You enjoy sitting by a comfy fire on cold winter days and nights... But you’re worried about the polluting effects of all that smoke. Did you know that choosing the right type of wood to burn can make a difference?
Help curb pollution
During episodes of winter smog, the finger of blame is often pointed at residential wood heating: indeed, smoke from burning wood contains all manner of contaminants, including fine particles, which are the major component of smog. Stricter standards have helped to considerably reduce fine-particle emissions: today’s high-efficiency appliances emit only a tenth as much as older models do. To learn more, read our clarifications at the end of this article, as well as the Tips & Tricks instalment Heating with wood.
If your wood stove or fireplace meets those tighter standards, that’s good news. But to ensure that your appliance works properly and helps reduce pollution as it’s designed to do, you must also:
- choose species of wood known for their combustion efficiency;
- use dry, clean wood; and
- properly control combustion.
Select the right tree species
Hard, dense woods like maple and oak have high heat value. They burn for a long time and the coal bed lasts longer, allowing stoves and fireplaces to operate at their full efficiency. These species include:
Heat value per cord (millions of BTU)
|Hickory, red oak||28|
|Beach, yellow birch||25|
|Ash (local use only) red elm||24|
Some types of wood that aren’t quite as energy-efficient still make excellent fuel in the spring and fall. Their heat is easier to control, and they won’t overheat your home. These species include:
Heat value per cord (millions of BTU)
|Red maple, white birch||23|
Softwood species like pine and spruce are to be avoided. Their heating value is low, and burning them leaves a great deal of creosote deposits in the chimney.
Use dry wood
No wood used for heating should have a moisture content higher than 20%. This is an essential condition. If you burn wood wetter than that in a high-efficiency appliance, the unit will not achieve the low fine-particle emissions combustion that it is designed to. The moisture in the wood makes it slow to burn, and produces more smoke and creosote; the ceramic-glass door will also become stained.
To properly dry wood, it must be seasoned; i.e., cut and split during the winter (when there is no sap) and properly stored for the entire summer. Proper storage means wood stacked outdoors, protected from the rain, and in separated rows, spaced sufficiently far apart to allow good air flow. No logs must touch the ground.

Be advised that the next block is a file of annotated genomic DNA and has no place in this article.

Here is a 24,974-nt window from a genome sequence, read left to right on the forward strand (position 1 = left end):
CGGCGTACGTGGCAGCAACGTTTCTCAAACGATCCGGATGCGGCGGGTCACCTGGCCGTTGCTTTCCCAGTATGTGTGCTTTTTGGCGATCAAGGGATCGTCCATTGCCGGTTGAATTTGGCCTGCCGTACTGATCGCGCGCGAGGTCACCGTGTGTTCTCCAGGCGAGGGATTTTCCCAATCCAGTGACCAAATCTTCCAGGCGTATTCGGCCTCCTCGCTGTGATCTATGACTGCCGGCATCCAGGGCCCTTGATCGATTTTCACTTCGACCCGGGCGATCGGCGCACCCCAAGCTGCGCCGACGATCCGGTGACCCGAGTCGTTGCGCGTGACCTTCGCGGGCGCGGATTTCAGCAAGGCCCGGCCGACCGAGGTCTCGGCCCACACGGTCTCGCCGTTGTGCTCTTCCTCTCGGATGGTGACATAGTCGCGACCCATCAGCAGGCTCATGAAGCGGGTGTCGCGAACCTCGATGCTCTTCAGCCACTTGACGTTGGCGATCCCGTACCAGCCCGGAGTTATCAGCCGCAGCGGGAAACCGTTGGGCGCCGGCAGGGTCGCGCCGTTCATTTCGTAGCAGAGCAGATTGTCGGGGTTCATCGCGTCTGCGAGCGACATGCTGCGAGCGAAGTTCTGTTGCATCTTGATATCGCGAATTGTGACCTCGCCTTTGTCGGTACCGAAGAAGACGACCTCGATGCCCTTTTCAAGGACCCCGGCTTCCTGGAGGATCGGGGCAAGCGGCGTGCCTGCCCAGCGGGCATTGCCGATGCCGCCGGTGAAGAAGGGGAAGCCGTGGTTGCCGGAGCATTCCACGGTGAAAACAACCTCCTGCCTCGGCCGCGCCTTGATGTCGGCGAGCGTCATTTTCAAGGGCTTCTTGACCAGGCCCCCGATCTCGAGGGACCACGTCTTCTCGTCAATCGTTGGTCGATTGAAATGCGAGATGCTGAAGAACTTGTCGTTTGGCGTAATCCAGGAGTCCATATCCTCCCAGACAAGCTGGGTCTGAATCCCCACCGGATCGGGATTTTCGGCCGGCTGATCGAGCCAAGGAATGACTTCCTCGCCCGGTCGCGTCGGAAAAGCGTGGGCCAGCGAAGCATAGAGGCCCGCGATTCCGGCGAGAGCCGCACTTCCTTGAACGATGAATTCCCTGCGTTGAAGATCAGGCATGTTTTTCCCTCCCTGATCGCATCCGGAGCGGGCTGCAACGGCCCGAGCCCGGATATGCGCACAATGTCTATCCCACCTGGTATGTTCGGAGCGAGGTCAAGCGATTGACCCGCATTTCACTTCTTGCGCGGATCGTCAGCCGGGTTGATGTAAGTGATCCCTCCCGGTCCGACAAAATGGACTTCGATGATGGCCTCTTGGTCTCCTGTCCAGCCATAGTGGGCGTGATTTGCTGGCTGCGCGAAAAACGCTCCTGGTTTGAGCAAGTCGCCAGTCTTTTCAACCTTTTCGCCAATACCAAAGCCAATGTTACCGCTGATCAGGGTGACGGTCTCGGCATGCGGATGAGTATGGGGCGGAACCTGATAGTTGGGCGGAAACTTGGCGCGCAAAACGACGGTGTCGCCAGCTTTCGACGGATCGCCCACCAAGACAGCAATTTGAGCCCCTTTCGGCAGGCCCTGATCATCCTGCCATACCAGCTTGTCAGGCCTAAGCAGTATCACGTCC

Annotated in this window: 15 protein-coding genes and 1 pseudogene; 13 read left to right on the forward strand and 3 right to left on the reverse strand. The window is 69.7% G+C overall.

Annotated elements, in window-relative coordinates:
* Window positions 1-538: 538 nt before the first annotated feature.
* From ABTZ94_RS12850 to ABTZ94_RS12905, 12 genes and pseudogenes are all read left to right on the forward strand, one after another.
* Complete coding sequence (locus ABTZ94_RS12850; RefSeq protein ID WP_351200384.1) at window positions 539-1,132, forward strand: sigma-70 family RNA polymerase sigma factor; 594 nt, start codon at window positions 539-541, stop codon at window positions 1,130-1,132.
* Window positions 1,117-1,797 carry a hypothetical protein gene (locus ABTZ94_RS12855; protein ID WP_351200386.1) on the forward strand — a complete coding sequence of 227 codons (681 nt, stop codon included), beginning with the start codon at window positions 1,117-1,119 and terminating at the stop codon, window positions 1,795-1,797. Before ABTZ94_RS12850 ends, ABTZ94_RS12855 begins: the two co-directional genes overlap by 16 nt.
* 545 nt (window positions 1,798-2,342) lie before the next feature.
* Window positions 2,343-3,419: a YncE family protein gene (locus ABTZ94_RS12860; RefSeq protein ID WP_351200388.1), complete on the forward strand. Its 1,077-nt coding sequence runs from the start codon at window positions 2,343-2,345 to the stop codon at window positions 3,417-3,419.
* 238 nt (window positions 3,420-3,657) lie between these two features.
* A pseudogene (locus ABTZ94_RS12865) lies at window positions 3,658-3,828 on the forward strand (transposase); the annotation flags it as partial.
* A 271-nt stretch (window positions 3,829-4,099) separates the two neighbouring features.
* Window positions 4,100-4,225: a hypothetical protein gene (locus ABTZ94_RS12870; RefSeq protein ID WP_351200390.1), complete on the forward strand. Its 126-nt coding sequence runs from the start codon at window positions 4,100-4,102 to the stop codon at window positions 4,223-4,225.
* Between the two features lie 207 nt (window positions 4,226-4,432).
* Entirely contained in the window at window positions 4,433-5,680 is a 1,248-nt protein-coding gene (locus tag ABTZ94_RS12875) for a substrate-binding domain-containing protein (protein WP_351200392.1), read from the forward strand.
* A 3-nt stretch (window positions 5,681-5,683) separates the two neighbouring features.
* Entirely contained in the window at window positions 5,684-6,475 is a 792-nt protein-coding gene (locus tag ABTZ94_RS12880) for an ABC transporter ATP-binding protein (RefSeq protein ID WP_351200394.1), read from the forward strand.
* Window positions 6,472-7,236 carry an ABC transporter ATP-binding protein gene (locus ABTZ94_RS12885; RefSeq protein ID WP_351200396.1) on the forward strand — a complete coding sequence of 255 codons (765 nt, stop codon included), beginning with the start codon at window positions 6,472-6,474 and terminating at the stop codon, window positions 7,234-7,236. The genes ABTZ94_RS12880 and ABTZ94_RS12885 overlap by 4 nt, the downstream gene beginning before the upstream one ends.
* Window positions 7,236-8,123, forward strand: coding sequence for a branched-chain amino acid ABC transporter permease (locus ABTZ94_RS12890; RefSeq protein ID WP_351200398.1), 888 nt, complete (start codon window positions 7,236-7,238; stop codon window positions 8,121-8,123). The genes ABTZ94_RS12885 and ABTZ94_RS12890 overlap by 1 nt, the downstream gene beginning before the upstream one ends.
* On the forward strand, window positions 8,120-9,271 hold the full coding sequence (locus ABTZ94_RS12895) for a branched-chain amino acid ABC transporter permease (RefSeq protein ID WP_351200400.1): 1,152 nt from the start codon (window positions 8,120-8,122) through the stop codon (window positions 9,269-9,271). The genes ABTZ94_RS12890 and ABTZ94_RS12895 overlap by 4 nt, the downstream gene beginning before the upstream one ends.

To ensure good combustion, logs should not exceed 15 cm (6 in.) in diameter, and should be between 35 and 40 cm (14 to 16 in.) long.
It’s better to keep only small quantities of wood inside the house, to keep the humidity from getting too high. You should also check with your insurer: your policy may contain restrictions on storing wood indoors. Also, be sure not to keep a large amount of firewood on a balcony: a short cord (also called a stove cord, which is a third of a cord, or about 4 ft x 8 ft x 14 to 16 in.), weighs about 680 kg (1,500 lb).
How can you tell if wood is dried enough to burn? Properly seasoned logs have more cracks in them, weigh less and are darker in colour, and when you bang two of them together, it should make a hollow sound.
You can also use densified-wood logs in a high-efficiency appliance. Because of their superior heat value, though, care must be taken not to overload the appliance (read our Tips & Tricks instalment “Eco” logs: make sure things don’t overheat! for detailed information).
Maintain the appliance and chimney
Achieving clean combustion also requires regular maintenance of both the stove/fireplace and the chimney. Plus, having an annual maintenance contract with a certified professional will greatly reduce the risk of a chimney fire due to creosote buildup in the flue.
Clarifications about wood-burning appliances
CSA B415 or EPA certified appliances
Since 2009, the manufacture, sale and distribution of wood-burning appliances that are not compliant with the environmental standards of the Standards Council of Canada (CSA B415) or the U.S. Environmental Protection Agency (EPA) have been forbidden in Quebec. On this subject, read the Regulation Respecting Wood-Burning Appliances, developed by the Ministry of Sustainable Development, Environment, and Action against Climate Change.
Montreal: a special case
The city of Montreal initially banned the use of solid-fuel-burning appliances. It has since reviewed its position and announced its intention to allow, as of October 1, 2018, high-efficiency appliances that emit no more than 2.5 grams of fine particles per hour, which corresponds to the future EPA “step-two limit,” due to take effect in 2020. The industry is ready ahead of time, with several wood-fired appliances that meet that standard already on the market. To learn more, read the Montreal By-law Concerning the Use of Wood-Burning Stoves and Fireplaces.